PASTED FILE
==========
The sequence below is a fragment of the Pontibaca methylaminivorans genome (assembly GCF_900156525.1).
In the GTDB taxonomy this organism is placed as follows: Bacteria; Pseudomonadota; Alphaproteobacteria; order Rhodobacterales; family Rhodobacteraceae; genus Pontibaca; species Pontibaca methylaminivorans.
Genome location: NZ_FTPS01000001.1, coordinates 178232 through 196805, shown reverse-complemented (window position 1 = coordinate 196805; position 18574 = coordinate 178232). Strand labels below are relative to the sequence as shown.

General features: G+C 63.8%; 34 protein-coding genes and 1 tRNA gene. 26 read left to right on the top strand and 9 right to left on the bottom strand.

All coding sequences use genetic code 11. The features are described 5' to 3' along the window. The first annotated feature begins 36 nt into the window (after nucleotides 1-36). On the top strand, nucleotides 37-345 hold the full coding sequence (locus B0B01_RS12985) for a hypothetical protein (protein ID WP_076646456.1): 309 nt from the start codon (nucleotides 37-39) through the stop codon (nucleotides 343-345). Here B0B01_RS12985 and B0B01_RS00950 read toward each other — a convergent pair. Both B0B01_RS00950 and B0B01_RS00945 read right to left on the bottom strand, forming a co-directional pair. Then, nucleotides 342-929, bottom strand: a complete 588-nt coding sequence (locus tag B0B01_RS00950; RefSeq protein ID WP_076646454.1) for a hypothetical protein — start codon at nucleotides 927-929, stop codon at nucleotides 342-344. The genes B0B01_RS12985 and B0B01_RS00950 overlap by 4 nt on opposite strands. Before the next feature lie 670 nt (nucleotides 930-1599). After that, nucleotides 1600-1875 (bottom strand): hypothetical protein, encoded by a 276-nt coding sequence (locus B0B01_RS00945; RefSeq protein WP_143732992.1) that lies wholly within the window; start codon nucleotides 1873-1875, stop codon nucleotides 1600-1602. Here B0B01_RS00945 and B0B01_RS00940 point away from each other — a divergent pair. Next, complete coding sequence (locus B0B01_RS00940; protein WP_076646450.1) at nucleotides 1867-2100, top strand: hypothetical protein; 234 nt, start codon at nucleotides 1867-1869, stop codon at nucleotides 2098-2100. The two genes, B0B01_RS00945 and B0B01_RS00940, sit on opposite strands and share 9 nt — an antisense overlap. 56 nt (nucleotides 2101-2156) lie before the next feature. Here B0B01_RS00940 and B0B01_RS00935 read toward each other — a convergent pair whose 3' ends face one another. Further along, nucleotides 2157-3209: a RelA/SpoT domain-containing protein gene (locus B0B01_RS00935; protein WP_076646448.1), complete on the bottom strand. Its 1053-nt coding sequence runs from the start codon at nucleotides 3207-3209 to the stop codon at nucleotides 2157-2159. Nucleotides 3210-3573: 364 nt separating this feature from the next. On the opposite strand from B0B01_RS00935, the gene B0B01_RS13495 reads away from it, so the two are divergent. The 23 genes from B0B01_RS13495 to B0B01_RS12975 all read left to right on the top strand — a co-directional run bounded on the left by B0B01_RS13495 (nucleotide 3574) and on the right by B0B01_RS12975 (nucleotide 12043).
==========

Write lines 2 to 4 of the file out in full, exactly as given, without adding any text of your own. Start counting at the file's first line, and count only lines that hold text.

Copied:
In the GTDB taxonomy this organism is placed as follows: Bacteria; Pseudomonadota; Alphaproteobacteria; order Rhodobacterales; family Rhodobacteraceae; genus Pontibaca; species Pontibaca methylaminivorans.
Genome location: NZ_FTPS01000001.1, coordinates 178232 through 196805, shown reverse-complemented (window position 1 = coordinate 196805; position 18574 = coordinate 178232). Strand labels below are relative to the sequence as shown.

General features: G+C 63.8%; 34 protein-coding genes and 1 tRNA gene. 26 read left to right on the top strand and 9 right to left on the bottom strand.